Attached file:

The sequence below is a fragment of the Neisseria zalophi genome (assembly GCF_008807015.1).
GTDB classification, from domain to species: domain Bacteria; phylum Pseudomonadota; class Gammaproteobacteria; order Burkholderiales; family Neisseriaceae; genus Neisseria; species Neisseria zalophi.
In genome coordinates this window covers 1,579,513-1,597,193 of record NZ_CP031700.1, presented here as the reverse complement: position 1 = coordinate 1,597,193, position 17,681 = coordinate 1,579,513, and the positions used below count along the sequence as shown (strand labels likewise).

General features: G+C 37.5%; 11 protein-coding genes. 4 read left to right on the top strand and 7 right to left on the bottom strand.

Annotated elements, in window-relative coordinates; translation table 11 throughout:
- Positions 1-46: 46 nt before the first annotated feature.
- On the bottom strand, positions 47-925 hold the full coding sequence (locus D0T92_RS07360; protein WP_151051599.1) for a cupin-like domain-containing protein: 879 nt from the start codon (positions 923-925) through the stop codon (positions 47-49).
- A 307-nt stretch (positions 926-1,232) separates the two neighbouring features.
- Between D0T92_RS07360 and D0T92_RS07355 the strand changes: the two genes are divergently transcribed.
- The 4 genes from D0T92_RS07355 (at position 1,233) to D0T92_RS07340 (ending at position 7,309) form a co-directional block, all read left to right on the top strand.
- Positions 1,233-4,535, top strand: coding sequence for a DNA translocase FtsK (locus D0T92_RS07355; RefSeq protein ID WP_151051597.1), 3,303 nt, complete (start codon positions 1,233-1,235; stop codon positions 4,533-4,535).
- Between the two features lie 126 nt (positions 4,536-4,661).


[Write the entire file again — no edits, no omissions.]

The sequence below is a fragment of the Neisseria zalophi genome (assembly GCF_008807015.1).
GTDB classification, from domain to species: domain Bacteria; phylum Pseudomonadota; class Gammaproteobacteria; order Burkholderiales; family Neisseriaceae; genus Neisseria; species Neisseria zalophi.
In genome coordinates this window covers 1,579,513-1,597,193 of record NZ_CP031700.1, presented here as the reverse complement: position 1 = coordinate 1,597,193, position 17,681 = coordinate 1,579,513, and the positions used below count along the sequence as shown (strand labels likewise).

General features: G+C 37.5%; 11 protein-coding genes. 4 read left to right on the top strand and 7 right to left on the bottom strand.

Annotated elements, in window-relative coordinates; translation table 11 throughout:
- Positions 1-46: 46 nt before the first annotated feature.
- On the bottom strand, positions 47-925 hold the full coding sequence (locus D0T92_RS07360; protein WP_151051599.1) for a cupin-like domain-containing protein: 879 nt from the start codon (positions 923-925) through the stop codon (positions 47-49).
- A 307-nt stretch (positions 926-1,232) separates the two neighbouring features.
- Between D0T92_RS07360 and D0T92_RS07355 the strand changes: the two genes are divergently transcribed.
- The 4 genes from D0T92_RS07355 (at position 1,233) to D0T92_RS07340 (ending at position 7,309) form a co-directional block, all read left to right on the top strand.
- Positions 1,233-4,535, top strand: coding sequence for a DNA translocase FtsK (locus D0T92_RS07355; RefSeq protein ID WP_151051597.1), 3,303 nt, complete (start codon positions 1,233-1,235; stop codon positions 4,533-4,535).
- Between the two features lie 126 nt (positions 4,536-4,661).